Hendrix’s father, James “Al” Hendrix, later changes
his son’s name to James Marshall.  James Marshall
Hendrix will be best known as Jimi Hendrix, leader of
the influential rock group, The Jimi Hendrix
Experience.  His music will influence such groups as
“Earth, Wind, and Fire,” “Living Colour,” and “Sting.”
He will join the ancestors on September 18, 1970 after
succumbing to asphyxiation from his own vomit. He will
be inducted into the Rock and Roll Hall of Fame in 1992
and the UK Music Hall of Fame in 2005. His star on the
Hollywood Walk of Fame will be dedicated in 1994. In
2006, his debut album, “Are You Experienced,” will be
inducted into the United States National Recording
Preservation Board’s National Recording Registry. Rolling
Stone magazine will name him number 1 on their list of
the 100 Greatest Guitarists of All Time in 2003.

1951 – Sixteen-year-old Hosea Richardson becomes the first
licensed African American jockey to ride on the Florida
circuit.

1957 – Dorothy Height, YMCA official, is elected president of
the National Council of Negro Women.

1964 – Robin Givens is born in New York City.  She will become
an actress and will star in “Head of the Class,” and “A
Rage in Harlem,” “Michael Jordan: An American Hero,”
“Blankman,” “Foreign Student,” “Boomerang,” “The Women
of Brewster Place,” and “Beverly Hills Madam.”

1968 – Eldridge Cleaver, Minister of Information for the Black
Panther Party, becomes a fugitive from justice as a
parole violator.

1989 – Jennifer Lawson assumes her duties as Executive Vice
President for National Programming and Promotion
Services at the Public Broadcasting Service. The Alabama
native is the chief programming executive for PBS,
determining which programs are seen on the network. She
is the first woman to hold such a position at a major
television network.

1990 – Charles Johnson wins the National Book Award for his
novel “Middle Passage.”  He is the fourth African
American to win the award, formerly called the American
Book Award.

November 19th in Black History

Today in Black History – November 19

1867 – South Carolina citizens endorse a constitutional
convention and select delegates.  66,418 African
Americans and 2350 whites vote for the convention and
2278 whites vote against holding a convention. The
total vote cast is 71,046. Not a single African
American votes against the convention.

1921 – Roy Campanella is born in Philadelphia, Pennsylvania.
He will become one of the first African-American
baseball players signed to major league ball after
Jackie Robinson breaks the color line.  He will become
the first African American catcher in Major League
history. Campanella will play for the Brooklyn Dodgers
and be the National League’s Most Valuable Player in
1951, 1953, and 1955. He was given the second MVP award
in 1953 on his birthday. His baseball career will end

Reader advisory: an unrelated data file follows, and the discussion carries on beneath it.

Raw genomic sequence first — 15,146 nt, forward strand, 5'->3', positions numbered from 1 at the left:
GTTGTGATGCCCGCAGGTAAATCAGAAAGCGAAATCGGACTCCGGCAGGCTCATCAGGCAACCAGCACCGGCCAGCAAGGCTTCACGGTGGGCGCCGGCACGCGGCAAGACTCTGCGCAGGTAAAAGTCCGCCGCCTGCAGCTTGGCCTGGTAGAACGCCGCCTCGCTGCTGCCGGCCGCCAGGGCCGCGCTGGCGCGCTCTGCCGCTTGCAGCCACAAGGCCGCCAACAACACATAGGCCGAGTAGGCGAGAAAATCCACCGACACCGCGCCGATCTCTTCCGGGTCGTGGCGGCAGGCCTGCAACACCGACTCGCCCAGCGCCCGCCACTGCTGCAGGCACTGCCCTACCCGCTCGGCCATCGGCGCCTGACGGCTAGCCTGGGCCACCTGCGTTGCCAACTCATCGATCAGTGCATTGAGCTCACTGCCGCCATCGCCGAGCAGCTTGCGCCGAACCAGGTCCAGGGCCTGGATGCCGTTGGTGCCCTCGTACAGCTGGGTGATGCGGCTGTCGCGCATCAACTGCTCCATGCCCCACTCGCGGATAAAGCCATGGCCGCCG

when he is paralyzed in an automobile accident in
January, 1958.  He will then work for many years in the
Dodger organization. He will be elected to the Baseball
Hall of Fame in 1969 and will join the ancestors on
June 26, 1993.

1949 – Ahmad Rashad, is born Bobby Moore in Portland, Oregon.
Rashad will be a first-round draft choice of the St.
Louis Football Cardinals in 1972. He will go on to play
for Buffalo and Seattle before settling in Minnesota in
1976 and playing the next seven seasons for the Vikings.
Rashad will hold the Viking career reception lead (400)
and be second in reception yardage. Overall, Rashad will
have 495 receptions in 10 seasons. Rashad — who played
his college football at the University of Oregon — will
be inducted into the state of Oregon Sports Hall of Fame
in 1987 and the University of Oregon Athletic Hall of
Fame in 1992. He will also be the author of a book,
“Rashad: Vikes, Mikes, and Something on the Backside,”
published by Viking Press. During the summer of 1991, he
will expand his broadcasting resume by handling
television play-by-play for the Seattle Seahawks pre-
season football games.

1955 – Carmen de Lavellade begins a contract for three seasons as
a dancer with the Metropolitan Opera.

1957 – Otis J. Anderson, NFL running back (NY Giants, 1990
Superbowl MVP), is born.

1984 – Dwight Gooden, of the New York Mets, at 20 years old,
becomes the youngest major-league pitcher to be named
Rookie of the Year in the National League. The Mets
pitcher led the majors with 276 strikeouts.

1985 – Comedic character actor Stepin Fetchit, born Lincoln
Theodore Monroe Andrew Perry joins the ancestors at the
age of 83.

Why are we (Black folks) not asking more of Obama?

obama-blackcaucaus

Obama is considered the first Black president but what has he done for Black folks?  Nothing. This is Obama’s last term in office and in his speech , the day he took the second oath of office, he talked about gay rights, immigration and gun control.  But nothing about what he would do for the new Jim Crow.  There are less men in our communities due to gun violence and mass incarceration. So, I look at his urban policy and found the following bullet points for Crime and Law Enforcement:

Crime and Law Enforcement

  • Support Local Law Enforcement: Barack Obama and Joe Biden are committed to fully funding the COPS program to put 50,000 police officers on the street and help address police brutality and accountability issues in local communities. Obama and Biden also support efforts to encourage young people to enter the law enforcement profession, so that our local police departments are not understaffed because of a dearth of qualified applicants.